Wednesday, October 28, 2009

I'm a doctor. So sue me. No, really

The doctors' lobby says capping malpractice suits will make healthcare cheaper.
I'm an M.D. and I don't believe it
By Rahul K. Parikh, M.D.
Oct. 27, 2009

...Defensive medicine is just one of the supposed systemic ills...Proponents of reform say that defensive medicine, frivolous lawsuits and high premiums are behind the surge in healthcare shift the blame for America's healthcare crisis away from private insurers and onto a supposed scourge of ambulance chasers...

The only problem is that it's not true...Defensive medicine adds very little to healthcare's price tag, and rising malpractice premiums have had very little impact on access to care.

...First, based on the current rhetoric, it's easy to assume we have an epidemic of malpractice suits in America. We don't.... according to the Congressional Budget Office, nationally, between the mid-1990s to the mid-2000s, the frequency of malpractice suits per capita remained stable at about 15 claims per 100 physicians per year. Another report, from the National Center for State Courts, actually shows that the number of cases between 1996 and 2006 dropped 8 percent...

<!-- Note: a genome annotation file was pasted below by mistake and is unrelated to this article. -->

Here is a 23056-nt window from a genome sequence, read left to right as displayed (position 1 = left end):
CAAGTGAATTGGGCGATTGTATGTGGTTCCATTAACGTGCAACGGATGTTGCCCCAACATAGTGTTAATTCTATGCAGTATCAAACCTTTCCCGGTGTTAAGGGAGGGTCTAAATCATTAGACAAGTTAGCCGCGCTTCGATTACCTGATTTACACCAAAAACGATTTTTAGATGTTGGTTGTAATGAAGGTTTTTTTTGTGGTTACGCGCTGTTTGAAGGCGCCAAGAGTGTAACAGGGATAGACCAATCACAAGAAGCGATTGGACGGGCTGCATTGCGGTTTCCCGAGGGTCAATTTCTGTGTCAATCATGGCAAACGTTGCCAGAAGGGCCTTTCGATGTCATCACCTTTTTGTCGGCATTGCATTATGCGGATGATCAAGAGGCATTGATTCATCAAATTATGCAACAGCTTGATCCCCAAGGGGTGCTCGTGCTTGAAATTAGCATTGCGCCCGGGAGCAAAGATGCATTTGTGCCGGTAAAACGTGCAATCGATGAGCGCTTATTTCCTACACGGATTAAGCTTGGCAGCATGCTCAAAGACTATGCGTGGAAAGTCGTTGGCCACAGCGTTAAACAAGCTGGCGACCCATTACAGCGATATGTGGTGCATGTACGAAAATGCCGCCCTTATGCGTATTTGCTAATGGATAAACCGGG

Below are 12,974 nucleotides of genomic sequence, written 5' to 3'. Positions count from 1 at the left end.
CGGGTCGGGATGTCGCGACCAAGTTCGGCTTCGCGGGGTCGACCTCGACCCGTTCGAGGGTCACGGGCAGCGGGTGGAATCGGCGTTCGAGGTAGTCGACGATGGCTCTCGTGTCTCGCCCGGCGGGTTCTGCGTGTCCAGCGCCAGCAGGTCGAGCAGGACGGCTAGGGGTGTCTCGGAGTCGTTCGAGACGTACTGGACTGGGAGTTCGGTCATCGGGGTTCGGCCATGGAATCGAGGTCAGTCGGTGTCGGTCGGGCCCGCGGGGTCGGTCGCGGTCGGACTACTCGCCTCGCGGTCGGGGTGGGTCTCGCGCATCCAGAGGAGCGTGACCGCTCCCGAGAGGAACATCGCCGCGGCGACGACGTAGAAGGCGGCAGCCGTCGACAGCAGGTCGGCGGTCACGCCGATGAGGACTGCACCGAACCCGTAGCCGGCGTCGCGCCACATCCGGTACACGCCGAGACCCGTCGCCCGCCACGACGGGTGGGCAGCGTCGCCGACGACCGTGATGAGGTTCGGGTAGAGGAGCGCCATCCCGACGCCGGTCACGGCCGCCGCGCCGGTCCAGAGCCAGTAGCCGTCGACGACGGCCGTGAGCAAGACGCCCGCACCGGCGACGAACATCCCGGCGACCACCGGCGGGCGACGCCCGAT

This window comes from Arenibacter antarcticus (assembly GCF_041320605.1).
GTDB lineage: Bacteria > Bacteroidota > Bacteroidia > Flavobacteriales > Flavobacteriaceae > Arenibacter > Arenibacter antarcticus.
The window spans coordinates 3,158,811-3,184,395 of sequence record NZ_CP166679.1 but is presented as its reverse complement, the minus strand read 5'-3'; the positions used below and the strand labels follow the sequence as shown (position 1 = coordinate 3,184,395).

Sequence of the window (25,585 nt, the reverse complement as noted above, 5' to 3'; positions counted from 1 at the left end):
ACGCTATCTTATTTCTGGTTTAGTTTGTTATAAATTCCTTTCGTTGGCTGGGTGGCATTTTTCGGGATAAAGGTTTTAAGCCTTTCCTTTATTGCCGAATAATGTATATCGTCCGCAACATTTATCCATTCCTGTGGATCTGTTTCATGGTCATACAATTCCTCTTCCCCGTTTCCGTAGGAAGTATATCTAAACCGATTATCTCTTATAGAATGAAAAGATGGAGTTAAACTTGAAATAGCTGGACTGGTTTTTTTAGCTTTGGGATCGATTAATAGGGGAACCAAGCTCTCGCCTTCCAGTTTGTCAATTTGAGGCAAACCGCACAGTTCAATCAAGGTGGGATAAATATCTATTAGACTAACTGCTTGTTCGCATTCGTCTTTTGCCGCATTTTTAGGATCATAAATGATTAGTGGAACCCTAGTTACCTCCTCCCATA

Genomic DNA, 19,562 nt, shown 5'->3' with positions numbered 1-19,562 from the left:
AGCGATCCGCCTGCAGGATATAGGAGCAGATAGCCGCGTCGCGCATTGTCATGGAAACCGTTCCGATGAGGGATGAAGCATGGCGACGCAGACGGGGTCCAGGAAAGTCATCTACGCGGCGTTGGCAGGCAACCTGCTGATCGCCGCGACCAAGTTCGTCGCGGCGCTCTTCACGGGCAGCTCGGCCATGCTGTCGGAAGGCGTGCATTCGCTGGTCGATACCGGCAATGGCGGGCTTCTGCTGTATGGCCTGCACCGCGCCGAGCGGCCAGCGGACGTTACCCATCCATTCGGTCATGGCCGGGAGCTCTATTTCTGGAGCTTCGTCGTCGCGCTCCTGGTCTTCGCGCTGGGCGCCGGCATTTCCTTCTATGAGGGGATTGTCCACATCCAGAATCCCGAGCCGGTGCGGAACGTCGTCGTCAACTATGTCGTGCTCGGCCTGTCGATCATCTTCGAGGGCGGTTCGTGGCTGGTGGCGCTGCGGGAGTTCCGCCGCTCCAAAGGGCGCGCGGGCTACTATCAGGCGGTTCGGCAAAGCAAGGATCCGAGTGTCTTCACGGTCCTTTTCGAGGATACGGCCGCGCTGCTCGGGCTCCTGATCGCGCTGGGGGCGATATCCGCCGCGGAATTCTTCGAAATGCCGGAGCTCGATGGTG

Next is the question of frivolous lawsuits. Tort reformers push the notion that junk lawsuits dominate the legal system...

But the private studies cited often involve small numbers of claims, or focus on a single hospital, insurer, specialty or type of injury, or were commissioned by interested parties, aka the malpractice insurers themselves...In 2006, researchers from Harvard published a study in the New England Journal of Medicine... What they found kills the notion of frivolous lawsuits. It suggests that most people who sue are suing for good reason.

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